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The Syrian Institute for Justice – Communicating Hope in Lawless Times

Kristyan Benedict - @KreaseChan

It’s 9am, and in a small corner of a hotel in Gaziantep, southern Turkey, a group of Syrian activists are huddled together discussing their work in the war-torn city of Aleppo. 

This is not an uncommon scene in Gaziantep, a city playing host to thousands of Syrian refugees. What sets this group apart is the reason I’m here for the next week. Along with Amnesty UK’s chief Kate Allen, we’re working with these activists from the Syrian Institute for Justice (SIJ), trying to help them enhance how they communicate about themselves and the investigations they undertake in Syria. 

Saeed, the institute’s PR Director, has a warm smile as I approach. Up until today, all our communications had been virtual so it was lovely to finally meet him in person.  

Outlining their work to us, he tells us that the SIJ were established in Aleppo in 2011 by a group of lawyers specialising in human rights, investigations and criminal documentation.  

A number of the SIJ team have come all the way from Syria to attend this meeting, some walking for hours and choosing their routes with great care as they sought to avoid the most dangerous Syria-Turkey border crossing points. These incredibly brave, dedicated activists can go to places within Syria that Amnesty researchers and UN investigators are unable to access because of the perilous security situation. Saeed explains their work to us - he highlights their investigation into the horrendous Queiq River massacre in 2013. Initially they helped in pulling the bodies out of the river. However their core work was to ensure a forensic doctor and criminal evidence expert examined the bodies and that a detailed investigation was conducted into the atrocity.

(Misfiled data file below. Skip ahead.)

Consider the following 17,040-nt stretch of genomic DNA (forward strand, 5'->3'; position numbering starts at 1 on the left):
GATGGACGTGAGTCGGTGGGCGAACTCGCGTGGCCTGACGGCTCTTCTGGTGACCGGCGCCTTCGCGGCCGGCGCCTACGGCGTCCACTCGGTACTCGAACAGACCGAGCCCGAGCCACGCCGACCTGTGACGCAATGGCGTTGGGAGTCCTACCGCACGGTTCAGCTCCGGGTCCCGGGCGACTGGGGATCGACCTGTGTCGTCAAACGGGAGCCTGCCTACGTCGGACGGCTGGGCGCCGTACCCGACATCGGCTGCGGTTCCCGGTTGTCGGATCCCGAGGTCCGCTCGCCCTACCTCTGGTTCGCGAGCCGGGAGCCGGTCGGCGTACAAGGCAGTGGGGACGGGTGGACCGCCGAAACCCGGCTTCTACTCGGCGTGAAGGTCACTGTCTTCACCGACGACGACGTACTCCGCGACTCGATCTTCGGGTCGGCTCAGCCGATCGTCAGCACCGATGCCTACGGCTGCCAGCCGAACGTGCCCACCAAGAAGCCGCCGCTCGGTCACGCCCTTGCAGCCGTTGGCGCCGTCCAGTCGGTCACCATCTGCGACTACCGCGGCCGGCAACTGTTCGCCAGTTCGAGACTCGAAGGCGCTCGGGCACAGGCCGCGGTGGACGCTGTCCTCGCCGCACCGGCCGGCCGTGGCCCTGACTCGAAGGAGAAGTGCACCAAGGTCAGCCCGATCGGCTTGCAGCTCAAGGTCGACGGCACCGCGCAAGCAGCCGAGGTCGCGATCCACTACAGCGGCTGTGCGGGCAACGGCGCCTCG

The training session we are here to deliver is part of Amnesty UK's Syria “Transition” work. We’re seeking to empower, equip and mobilise brave Syrian activists like these so they can help develop an independent civil society in Syria, taking human rights messages out to a wider audience and all the while being better enabled to use non-violent means to defend their own and others’ rights. 

For SIJ’s staff, they fully understand, at a professional and a personal level, that deep-seated impunity is one of the key drivers of the Syrian crisis. They understand that too many people in Syria, mainly - but not exclusively - in the Syrian government and armed groups like ISIS, literally feel they can get away with murder and torture on a mass scale. Who’s going to stop them? It’s the sense that someone must hold these war criminals to account that keeps SIJ going. 

As we introduce ourselves at the start of the training session, Abdulkader, the institute’s Executive Director, touches on this point and tells meThe institute has expertise and a lot of business, and we hope that we utilise it in the service of justice and respect for the law”. That “business” Abdulkader is referring to here is, of course, the daily human rights abuses that have blighted Syria for decades and for the past five years, at an almost unbearable level.

The staff and activists at SIJ are restless for change. They’re one of the comparatively rare Syrian groups fully and genuinely using human rights to fight back against lawlessness, against injustice and in support of a Syria where human rights are actually respected and protected.  

It’s an uphill task to say the least. SIJ’s core work involves investigating and documenting abuses on the ground in Syria, regardless of who has committed them. They’re also creating a database with official documents and records to support future prosecutions. They spend a lot of their time highlighting the need for human rights-based justice and accountability, pushing hard to have these included in local laws. This is not easy when faced by armed authoritarian groups with their own ideas of “justice”. It’s also very dangerous, but like most Syrian human rights activists they’re incredibly modest about how brave you have to be to do this work inside Syria. 

That modesty is coupled with an ambition to grow their organisation. Abdulkader tells me: We want to benefit from Amnesty International’s experience and its transition from a local organisation to an international one which has an active role in decision-making”.

As well as the communications training, Amnesty UK will be assisting SIJ with their strategy and structure so they can become more effective and continue their vital human rights investigations. This brave group of activists are putting all human rights abusers in Syria on notice - one day there will be no climate of impunity and people will face justice. This is a reality SIJ are working towards and we at Amnesty are proud to help support them in that work.


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Our blogs are written by Amnesty International staff, volunteers and other interested individuals, to encourage debate around human rights issues. They do not necessarily represent the views of Amnesty International.
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